The morning of Day 71 was chilly and it took me a few costume changes to find the right combination of clothes to keep me comfortably warm but not too hot. Fortunately, we made a steady climb up away from the creek and onto some exposed high slopes that brought direct sunlight and my core warmed up quickly. The last of the cold finally left my finger tips as we hit the rim of the canyon. Around us there was still low brush but now it was joined by Jeffrey pines. The delicious scents of butterscotch from the trees and mint from the Pennyroyal along the trail wafted on the breeze, making for a fabulous morning walk. We had some views of enormous Jackson Meadow Reservoir before dropping down to traverse a ridge further to the east. The trail is now taking us towards the north end of Lake Tahoe and the higher elevations of the Sierra, which we will reach in the coming days. Although we are still making southerly progress, each step today is also taking us further east.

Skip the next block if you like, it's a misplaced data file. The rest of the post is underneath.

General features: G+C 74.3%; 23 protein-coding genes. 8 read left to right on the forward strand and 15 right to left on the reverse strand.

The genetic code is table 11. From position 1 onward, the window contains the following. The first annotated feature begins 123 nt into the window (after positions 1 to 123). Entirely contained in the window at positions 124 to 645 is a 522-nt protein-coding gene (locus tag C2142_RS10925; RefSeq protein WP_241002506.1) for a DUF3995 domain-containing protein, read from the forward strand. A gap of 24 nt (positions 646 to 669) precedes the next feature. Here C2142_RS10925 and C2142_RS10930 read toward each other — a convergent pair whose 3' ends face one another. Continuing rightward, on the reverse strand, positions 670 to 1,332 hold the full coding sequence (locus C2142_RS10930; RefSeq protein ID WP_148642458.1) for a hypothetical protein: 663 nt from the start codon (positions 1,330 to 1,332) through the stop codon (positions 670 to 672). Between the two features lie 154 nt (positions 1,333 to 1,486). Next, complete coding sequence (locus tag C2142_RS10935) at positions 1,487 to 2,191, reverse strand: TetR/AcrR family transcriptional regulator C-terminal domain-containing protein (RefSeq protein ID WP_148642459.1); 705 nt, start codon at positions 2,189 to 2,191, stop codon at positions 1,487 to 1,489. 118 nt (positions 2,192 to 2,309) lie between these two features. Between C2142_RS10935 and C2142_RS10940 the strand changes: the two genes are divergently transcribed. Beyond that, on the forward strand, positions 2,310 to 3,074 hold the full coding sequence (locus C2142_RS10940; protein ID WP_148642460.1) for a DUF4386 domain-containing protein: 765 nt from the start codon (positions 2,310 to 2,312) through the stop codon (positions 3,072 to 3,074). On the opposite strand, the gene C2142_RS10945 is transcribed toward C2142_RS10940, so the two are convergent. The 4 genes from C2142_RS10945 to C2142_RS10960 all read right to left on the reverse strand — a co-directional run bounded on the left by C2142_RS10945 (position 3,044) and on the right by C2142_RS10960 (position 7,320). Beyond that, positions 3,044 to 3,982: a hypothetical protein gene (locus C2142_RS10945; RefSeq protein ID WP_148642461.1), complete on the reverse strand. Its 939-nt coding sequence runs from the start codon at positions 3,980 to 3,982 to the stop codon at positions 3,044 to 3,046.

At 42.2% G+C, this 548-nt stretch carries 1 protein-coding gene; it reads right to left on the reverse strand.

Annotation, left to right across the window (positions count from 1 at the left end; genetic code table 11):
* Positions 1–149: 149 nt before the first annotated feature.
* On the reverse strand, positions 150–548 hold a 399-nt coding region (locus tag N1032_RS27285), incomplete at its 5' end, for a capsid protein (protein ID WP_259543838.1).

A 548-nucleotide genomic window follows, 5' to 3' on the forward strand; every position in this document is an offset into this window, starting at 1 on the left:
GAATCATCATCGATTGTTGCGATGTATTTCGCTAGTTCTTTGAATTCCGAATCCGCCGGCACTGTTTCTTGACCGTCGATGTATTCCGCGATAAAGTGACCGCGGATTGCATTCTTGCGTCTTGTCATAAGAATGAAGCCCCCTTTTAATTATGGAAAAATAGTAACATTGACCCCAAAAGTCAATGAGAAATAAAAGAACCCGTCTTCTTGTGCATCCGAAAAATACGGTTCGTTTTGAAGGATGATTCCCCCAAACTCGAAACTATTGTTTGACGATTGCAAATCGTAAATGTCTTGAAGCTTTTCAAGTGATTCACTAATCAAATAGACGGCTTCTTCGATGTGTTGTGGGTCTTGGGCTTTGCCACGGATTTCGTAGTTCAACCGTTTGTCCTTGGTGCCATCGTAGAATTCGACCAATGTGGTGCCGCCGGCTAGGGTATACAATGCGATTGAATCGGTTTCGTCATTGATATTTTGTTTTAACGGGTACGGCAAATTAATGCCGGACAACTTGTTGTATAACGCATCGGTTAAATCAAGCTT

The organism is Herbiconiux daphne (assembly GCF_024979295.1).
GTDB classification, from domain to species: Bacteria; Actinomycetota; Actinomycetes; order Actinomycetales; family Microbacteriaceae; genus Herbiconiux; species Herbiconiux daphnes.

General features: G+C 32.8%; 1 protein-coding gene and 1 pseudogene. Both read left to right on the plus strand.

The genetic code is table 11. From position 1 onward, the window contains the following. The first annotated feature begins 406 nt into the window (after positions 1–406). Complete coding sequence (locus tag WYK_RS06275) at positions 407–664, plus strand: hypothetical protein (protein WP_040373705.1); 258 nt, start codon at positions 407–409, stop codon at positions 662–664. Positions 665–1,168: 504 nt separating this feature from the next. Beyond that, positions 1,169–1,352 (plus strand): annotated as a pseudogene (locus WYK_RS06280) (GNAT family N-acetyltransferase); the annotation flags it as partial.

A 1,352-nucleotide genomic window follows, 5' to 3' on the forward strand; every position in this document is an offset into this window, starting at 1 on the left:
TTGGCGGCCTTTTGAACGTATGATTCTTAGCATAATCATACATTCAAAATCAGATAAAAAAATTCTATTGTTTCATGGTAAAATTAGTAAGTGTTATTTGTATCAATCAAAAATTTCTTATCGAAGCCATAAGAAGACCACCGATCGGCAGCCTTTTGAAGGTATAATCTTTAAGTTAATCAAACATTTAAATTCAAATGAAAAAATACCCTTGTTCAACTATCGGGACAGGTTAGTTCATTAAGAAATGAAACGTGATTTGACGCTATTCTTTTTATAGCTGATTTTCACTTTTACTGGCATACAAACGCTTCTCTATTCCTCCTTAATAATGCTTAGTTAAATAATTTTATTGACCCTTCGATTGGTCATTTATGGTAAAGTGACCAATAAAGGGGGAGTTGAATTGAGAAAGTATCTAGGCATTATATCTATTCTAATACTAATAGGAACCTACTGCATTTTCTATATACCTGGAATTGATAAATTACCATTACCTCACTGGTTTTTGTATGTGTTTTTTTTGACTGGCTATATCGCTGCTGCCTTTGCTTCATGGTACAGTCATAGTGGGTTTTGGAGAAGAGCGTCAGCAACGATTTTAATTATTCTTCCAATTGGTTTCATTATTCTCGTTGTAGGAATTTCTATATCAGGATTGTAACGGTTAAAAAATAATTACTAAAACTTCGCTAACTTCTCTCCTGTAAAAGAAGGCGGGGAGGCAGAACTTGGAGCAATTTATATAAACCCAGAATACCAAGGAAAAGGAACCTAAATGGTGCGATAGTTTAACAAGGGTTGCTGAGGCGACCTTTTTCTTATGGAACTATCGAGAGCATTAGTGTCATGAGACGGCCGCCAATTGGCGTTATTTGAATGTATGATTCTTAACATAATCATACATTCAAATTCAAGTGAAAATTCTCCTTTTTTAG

Early afternoon brought us our first long views of the broader landscape around us, as we broke out of the forest on high ridgelines. First, we walked through an area that was logged ~20 years ago to clear dead and diseased trees and replanted with Jeffrey pine and White and Red fir. It was astounding to see how small these newer trees were for being 20 years young and this made us realize just how old the surviving mature trees that towered over us must be. After passing through this grove, we popped up onto a golden ridge pockmarked with deep grey-black outcroppings of sedimentary rock. The golden color extended as far as we could see and it was composed almost exclusively of dried mule ears. We sat in the shade of a stunted Jeffrey pine next to one of these outcroppings for a snack break. From there the trail stayed high along several connected ridges, all covered with mule ears giving everything a lovely autumnal hue. The rattling of dried leaves in the wind was music to our ears. Along the way, there were heaps of banded ground squirrels frolicking through the plants and up onto the rocky outcroppings. I saw a few doing some dynamic climbing moves that our climbing friends would kill to be able to replicate. These higher elevation slopes also had majestic Western white pines along with our beloved Jeffrey pines. Many were sculpted into fantastical shapes due to the wind exposure and harsh conditions. Walking across these ridges as we get ever nearer to the high country made us both feel at home and brightened our day.